(Ask Sami) Confidence

It’s so hard opening up to people who have a reasonable amount of confidence when I have very little. We just don’t think the same way and it feels…embarrassing. I’m not saying I’m an introvert idk. I think my confidence is lower than average. Like, self-hatred isn’t really being an introvert.

College Area

Hey friend,

I know we don’t know each other, but I say “friend” because I read your words and I feel a little closer to you. You are afraid of opening up, but with the shield of anonymity, you do so beautifully. I want to hear your feelings.

I took on this question as a challenge, because I think I come across as someone with “a reasonable amount of confidence,” most of the time. (Also related, my blog post: You’re not introverted, you just have problems.) You’re describing feeling lower than average while I feel above average, in confidence.

Let me reach a little toward the limits of my understanding. I recently went on a boat ride where I knew only one person: one of the two birthday honorees. I was excited, until I met everyone. I didn’t look like them. I looked from my over-zealous rain boots to their flip flops, my argyle sweater to their sweatshirts, my neon-orange side panel to their bleach blonde symmetrical haircuts, my drugstore shades to their Ray Bans. I felt like a nerd. I felt like the only gay in the village.

I actually thought about the confidence I usually have, told myself to count on it, and didn’t find much. Part of my confidence, I realize, is constructing a world around myself filled with people like me, doing things I like to do. It’s the key to how I survive San Diego. Anyway, I am not an unchanging and resilient goddess; I am a dynamic, sometimes vulnerable, human being. In this case, I was not confident.

A young woman with short hair who made my gaydar go “PING!!!” showed up, and I felt a little relief. By the end of the ride (alcohol helps), I felt a bit better and by the end of the “after-party” (cute dogs help) I didn’t feel glaringly out of place. Overall, I had a good time. I mean, boats are awesome. BOATS. Still, I took the experience as a validation that I should continue to nurture the environment I already love, and venture out of my comfort zone only sometimes (for example, when there are boats).

I see, however, my ability to empathize with you has limits. I don’t feel what sounds like a pervasive, low self-esteem. Even in my depression days I refused to turn my self-hatred inward. I didn’t dwell on insecurities, but rather, the way I felt — if that makes sense. I didn’t think, “I hate myself,” but rather, “I hate how I feel.” My therapist would have liked me to say it’s because I have a powerful streak of self preservation. At the time, quite honestly, I was just desperate to give my sadness purpose. If it wasn’t about me, if it was out of my control, if it was pure, then it was beautiful.

You say you have a hard time opening up to confident people. If I was at a party, doing my confident thing, this is what I’d want you to do. Ask me, “You seem so confident. Are you always so confident?”

Depending on my mood, I might respond with honest gratitude for this flattering question, or a playful, “Yes, 100% I am the most confident being. It is because I wear very tall shoes with spikes on them.”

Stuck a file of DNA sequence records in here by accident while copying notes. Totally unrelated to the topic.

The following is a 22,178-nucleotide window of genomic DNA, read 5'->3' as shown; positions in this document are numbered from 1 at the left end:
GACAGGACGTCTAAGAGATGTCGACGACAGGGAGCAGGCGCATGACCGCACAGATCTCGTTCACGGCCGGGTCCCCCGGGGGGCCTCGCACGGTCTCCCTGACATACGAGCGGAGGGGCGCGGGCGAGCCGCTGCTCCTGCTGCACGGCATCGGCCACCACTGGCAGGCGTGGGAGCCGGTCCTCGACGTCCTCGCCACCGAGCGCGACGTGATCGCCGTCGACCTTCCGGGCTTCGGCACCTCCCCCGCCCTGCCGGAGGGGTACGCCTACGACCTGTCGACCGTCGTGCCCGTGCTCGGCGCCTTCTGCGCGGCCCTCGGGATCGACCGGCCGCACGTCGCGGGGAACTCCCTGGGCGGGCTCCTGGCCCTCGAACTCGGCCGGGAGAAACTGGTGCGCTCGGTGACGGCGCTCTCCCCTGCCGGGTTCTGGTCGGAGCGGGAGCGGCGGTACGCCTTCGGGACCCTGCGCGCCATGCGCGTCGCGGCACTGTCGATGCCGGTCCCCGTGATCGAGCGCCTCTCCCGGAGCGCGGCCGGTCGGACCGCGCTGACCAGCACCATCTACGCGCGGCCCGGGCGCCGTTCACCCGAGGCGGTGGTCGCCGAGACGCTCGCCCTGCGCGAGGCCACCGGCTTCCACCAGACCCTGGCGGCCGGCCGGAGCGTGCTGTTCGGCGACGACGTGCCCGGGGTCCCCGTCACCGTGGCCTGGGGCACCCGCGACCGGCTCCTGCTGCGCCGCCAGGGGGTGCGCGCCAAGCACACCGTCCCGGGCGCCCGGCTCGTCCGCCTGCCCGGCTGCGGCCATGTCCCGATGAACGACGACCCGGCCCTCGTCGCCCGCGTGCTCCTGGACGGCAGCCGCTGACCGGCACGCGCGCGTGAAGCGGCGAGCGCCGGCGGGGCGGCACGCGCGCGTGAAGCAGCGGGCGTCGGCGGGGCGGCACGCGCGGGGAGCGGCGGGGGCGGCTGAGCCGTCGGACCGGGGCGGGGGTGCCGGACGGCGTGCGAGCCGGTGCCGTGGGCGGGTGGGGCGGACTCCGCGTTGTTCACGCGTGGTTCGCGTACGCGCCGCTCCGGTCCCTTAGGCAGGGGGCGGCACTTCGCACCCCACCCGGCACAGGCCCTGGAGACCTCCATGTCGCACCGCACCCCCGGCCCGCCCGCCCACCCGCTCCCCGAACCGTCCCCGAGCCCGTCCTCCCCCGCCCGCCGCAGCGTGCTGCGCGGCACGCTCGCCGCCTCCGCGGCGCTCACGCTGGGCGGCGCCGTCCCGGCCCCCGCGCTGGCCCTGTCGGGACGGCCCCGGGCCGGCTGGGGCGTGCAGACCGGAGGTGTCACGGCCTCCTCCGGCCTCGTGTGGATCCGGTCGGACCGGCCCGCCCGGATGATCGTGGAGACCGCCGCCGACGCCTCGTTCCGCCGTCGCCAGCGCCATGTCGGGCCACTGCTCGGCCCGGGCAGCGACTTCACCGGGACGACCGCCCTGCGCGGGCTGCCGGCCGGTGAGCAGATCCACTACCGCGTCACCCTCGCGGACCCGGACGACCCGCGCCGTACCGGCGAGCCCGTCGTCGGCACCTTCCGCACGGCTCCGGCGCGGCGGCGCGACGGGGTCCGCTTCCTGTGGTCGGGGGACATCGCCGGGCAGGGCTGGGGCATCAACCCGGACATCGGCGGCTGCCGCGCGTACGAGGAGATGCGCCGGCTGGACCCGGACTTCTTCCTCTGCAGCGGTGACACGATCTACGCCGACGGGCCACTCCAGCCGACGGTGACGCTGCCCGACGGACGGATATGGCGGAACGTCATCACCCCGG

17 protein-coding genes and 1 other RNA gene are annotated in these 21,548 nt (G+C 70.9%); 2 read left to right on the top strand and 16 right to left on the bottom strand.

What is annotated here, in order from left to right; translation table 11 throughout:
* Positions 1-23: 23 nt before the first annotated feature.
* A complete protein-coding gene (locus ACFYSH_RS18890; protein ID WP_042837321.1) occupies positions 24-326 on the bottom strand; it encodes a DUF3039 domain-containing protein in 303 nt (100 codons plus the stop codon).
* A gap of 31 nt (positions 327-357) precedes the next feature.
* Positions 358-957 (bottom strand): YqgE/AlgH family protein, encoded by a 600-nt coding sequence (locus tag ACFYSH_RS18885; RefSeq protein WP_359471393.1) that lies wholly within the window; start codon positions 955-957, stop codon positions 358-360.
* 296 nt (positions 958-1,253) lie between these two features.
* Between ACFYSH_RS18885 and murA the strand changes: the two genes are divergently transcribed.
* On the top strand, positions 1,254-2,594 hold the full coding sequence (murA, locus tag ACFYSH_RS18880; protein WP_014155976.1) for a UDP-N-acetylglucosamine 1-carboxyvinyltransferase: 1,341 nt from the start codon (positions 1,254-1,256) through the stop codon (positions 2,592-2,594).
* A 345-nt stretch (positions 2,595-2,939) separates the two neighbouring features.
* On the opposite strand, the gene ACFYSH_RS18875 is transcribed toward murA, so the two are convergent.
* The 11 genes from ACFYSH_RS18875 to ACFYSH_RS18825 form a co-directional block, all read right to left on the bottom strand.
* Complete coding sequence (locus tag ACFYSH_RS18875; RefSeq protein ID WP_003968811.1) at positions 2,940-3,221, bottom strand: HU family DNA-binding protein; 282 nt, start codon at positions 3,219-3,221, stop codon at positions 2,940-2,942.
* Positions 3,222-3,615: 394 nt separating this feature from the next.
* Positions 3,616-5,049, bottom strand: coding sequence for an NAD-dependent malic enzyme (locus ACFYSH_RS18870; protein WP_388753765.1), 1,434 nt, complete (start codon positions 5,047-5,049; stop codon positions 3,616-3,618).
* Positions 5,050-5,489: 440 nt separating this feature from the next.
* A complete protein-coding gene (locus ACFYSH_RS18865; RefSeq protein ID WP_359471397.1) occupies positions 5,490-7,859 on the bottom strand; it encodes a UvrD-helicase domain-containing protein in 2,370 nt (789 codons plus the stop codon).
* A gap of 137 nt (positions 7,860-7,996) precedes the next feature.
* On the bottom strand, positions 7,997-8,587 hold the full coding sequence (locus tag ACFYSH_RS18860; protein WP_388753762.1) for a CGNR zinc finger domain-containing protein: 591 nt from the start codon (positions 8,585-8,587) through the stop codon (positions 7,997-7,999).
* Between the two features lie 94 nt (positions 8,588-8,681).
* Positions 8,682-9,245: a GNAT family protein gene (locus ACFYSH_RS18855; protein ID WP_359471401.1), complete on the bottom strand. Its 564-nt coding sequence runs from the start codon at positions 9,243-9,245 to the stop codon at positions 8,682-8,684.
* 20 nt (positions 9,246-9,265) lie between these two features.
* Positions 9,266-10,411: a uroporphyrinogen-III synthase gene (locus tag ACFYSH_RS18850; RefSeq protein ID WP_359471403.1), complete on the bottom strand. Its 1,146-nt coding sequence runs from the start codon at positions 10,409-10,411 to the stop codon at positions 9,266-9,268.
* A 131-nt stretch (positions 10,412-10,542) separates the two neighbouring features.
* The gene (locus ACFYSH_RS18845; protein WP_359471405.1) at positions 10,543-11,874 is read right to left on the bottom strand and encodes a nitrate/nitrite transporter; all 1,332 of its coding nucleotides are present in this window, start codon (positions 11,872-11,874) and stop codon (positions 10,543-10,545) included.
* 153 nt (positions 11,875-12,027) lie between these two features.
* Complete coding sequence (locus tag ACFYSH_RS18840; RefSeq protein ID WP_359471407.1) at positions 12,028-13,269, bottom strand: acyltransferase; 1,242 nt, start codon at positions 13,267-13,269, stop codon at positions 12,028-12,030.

Then, you could reply, “I’m not confident at all. Like way below average.”

Already, I would want to know more about this person who knows themselves so well, like that. And that is the most advice I can give, from my limited experience. I might even have more to learn, from you.

All my best,

Sami

P.S. Does anyone else feel similarly to the person who wrote in? Add comments below.


 

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Don’t Say Sorry, Say “Wait”

(Sorry I missed last week. I took a sick day. I should have made it up, but whoops it’s Tuesday again already.)

“Sorry,” he’ll say, “Did it bother you when I _____?”

This little formula seems fairly good between casual friends and strangers, but I noticed a little hiccup between romantic partners.

“You’re not sorry,” she says.

It’s true, he’s not yet sorry. He initially wanted to ______, which is why he did it in the first place. He’s only conditionally sorry. His apology is weakened by his unanswered question.

It would be better, I think, to say, “Wait.”

wait-callout-speech-bubble-sketch

“Wait, was it bad that I did _____?”

If she says yes, he could then say sorry, and truly mean it. And if she says no… Well, crisis averted!

Too often, I see people wielding “Sorry” like a catchall disclaimer. They prematurely apologize “just in case” they are in trouble. What this seems to communicate, to me, is that they’re going to go ahead and make mistakes, and simply blanket-apologize to clear themselves. Like a Catholic confession.

Better, I think, to give the agency back to the person who may be affronted. Let them judge your actions. By saying “Wait,” you put more emphasis on checking-in rather than jumping to your own conclusions. Wait, let’s really find out what my partner thinks here, before I go ahead and say what is bad and what is good. And it lends itself to the next step…

“Wait, did you really like that?”

And she can even say, “Hell yes I did.”

(We should be asking, “wait,” for the good things too.)

A sorry jumps down your throat. A sorry prescribes how you are supposed to feel, supposed to react. And a premature or misplaced sorry demands soothing. “Oh, it’s ok. It’s fine. It’s no big deal.”

“Wait” is a friendly pause. Wait is considerate. Wait is teamwork, is improv, is communication. Wait is constructively neutral. And we can say “Wait” beyond where a simple sorry will do.

Related: another blog post where I complain about apologies.